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Nicolás de Jesús

Born on December 6, 1960, in Guerrero's Nahua region, México, Nicolás developed his art through his parents and his community of Ameyaltepec. Painting on bark paper technique is the preferred medium of expression of local traditions. His work reflects the spectrum of his experiences, from his origins in a traditional Mexican Village to Mexican immigrants' complex problems in the United States and his concern for preserving his cultural identity.

At a young age, he learned how to paint on amate bark paper from his father Pablo de Jesús—one of the first artisans in all of Mexico (he started in 1962) to produce the type of work that is now mass-produced and sold at tourist destinations. By the time the well respected art activist Felipe Ehrenberg started to teach Nicolás etching and other printing techniques, the young artist had already adopted the traditional amate composition with many whimsical and detailed characters and a great empty space atop the page to suggest a great distance. The reoccurring theme in Amayaltepec amates is everyday village life—it’s celebrations and beliefs. After moving to Chicago in the 1980s, de Jesús additionally started to depict urban life in U.S. barrios in the same manner.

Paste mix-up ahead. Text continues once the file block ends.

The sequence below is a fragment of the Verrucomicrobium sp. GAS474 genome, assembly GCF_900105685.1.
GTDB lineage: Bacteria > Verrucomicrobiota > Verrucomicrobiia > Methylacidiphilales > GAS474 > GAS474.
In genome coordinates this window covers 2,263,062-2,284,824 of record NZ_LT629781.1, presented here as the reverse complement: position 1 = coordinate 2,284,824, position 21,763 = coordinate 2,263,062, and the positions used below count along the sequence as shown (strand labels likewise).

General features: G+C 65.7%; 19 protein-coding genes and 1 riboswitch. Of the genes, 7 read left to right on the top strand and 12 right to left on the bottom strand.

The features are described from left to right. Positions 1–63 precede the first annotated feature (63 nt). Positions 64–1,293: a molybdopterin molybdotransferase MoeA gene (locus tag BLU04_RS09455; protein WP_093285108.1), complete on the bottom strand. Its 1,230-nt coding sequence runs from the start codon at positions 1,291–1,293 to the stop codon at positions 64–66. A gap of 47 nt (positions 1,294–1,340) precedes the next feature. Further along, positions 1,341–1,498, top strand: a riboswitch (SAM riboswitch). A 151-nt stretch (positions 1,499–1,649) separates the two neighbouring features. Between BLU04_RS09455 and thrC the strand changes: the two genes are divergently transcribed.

(Bio courtesy of the artist and the website of Frontera Grill - Chicago)

Nicolas de Jesus in Permanent Collections:
- Smithsonian National Museum of American Indian.
(Permanent Exhibit) Washington, DC.
- Neuberger Museum of Art. Purchase, NY.
- De Paul University Art Museum, Chicago, IL.
- Rahr- West Art Museum. Manitowoc, WI. USA.
- National Museum of Mexican Art. Chicago, IL. USA.